Helicobacter Pylori Urea Breath
Does this test have other names?
Urea breath test, UBT
What is this test?
This is a breath test that checks for Helicobacter pylori (H. pylori), a common infection.
H. pylori bacteria are spread through contact with feces from an infected person.
Many people get this infection during childhood. The bacteria often live in the stomach
lining without causing any symptoms or problems. But for some people, these bacteria
cause ulcers and other stomach irritations.
While they live in your stomach lining, H. pylori make urea, a natural compound in
the body. As the bacteria make urea, they create ammonia and bicarbonate. Traces of
these can be found in your breath. This is proof that H. pylori live in your body.
Why do I need this test?
This test may be done if you have been treated for H. pylori and your healthcare provider
wants to know if the treatment worked. This test is the easiest way to find out if
H. pylori are living in your stomach.
What other tests might I have along with this test?
Your healthcare provider might also order these tests:
What do my test results mean?
A result for a lab test may be affected by many things, including the method the laboratory
uses to do the test. If your test results are different from the normal value, you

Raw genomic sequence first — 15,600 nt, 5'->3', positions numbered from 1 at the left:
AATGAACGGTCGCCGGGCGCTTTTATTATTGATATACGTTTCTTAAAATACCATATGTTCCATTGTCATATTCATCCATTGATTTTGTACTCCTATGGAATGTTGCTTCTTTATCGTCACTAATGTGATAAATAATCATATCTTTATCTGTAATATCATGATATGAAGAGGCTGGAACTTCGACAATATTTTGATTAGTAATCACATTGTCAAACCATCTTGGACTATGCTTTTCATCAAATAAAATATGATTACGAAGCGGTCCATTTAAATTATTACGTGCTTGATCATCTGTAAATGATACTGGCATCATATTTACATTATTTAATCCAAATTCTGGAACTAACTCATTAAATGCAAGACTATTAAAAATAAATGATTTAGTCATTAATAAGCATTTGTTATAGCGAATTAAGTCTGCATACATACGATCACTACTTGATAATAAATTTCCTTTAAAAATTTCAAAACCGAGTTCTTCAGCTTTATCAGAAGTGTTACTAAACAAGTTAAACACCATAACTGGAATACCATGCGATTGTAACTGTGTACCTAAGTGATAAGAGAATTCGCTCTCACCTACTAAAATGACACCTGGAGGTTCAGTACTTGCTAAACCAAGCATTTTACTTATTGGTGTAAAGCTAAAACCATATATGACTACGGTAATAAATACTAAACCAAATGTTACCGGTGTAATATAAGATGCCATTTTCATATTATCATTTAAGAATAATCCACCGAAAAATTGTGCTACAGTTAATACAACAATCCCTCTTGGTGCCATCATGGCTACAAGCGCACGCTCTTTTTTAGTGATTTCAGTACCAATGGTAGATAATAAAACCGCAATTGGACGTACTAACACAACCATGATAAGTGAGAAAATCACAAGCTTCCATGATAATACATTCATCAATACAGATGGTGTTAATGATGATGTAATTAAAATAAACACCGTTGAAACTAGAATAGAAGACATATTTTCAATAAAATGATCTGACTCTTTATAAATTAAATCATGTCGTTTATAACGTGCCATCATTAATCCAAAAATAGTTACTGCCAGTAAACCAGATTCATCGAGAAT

may not have a problem. To learn what the results mean for you, talk with your healthcare
The urea breath test is accurate more than 95% of the time. If the test is positive,
H. pylori is present. If it's negative, you likely do not have H. pylori in your stomach.
How is this test done?
This test is usually done first thing in the morning. You may be asked to fast or
may be given a special meal to eat. You will also be given a drink or capsule that
contains urea. This urea helps the lab figure out if you have H. pylori. Over the
next hour, you will breathe into a special bag at certain times—for example, every
10 to 20 minutes. The air you breathe will be collected and analyzed for signs of
Does this test pose any risks?
This test poses no risks.
What might affect my test results?
If this test is done too soon after treatment, you could get a false-positive result.
This means that the test could show that H. pylori are still present even though they
are not. To get the best results, you should be retested at least 4 weeks after treatment
for H. pylori.
Other factors that may affect results include:
The test is a good choice for children, but is less accurate in children younger than
How do I get ready for this test?
You must fast before this test. Ask your healthcare provider how long you should not
eat or drink before the test You will need to eat a meal that contains urea. This
helps the lab find byproducts of urea after you digest it.
Be sure your provider knows about all medicines, herbs, vitamins, and supplements
you are taking. This includes medicines that don't need a prescription and any illicit
drugs you may use. You may be asked to stop taking certain medicines before the test.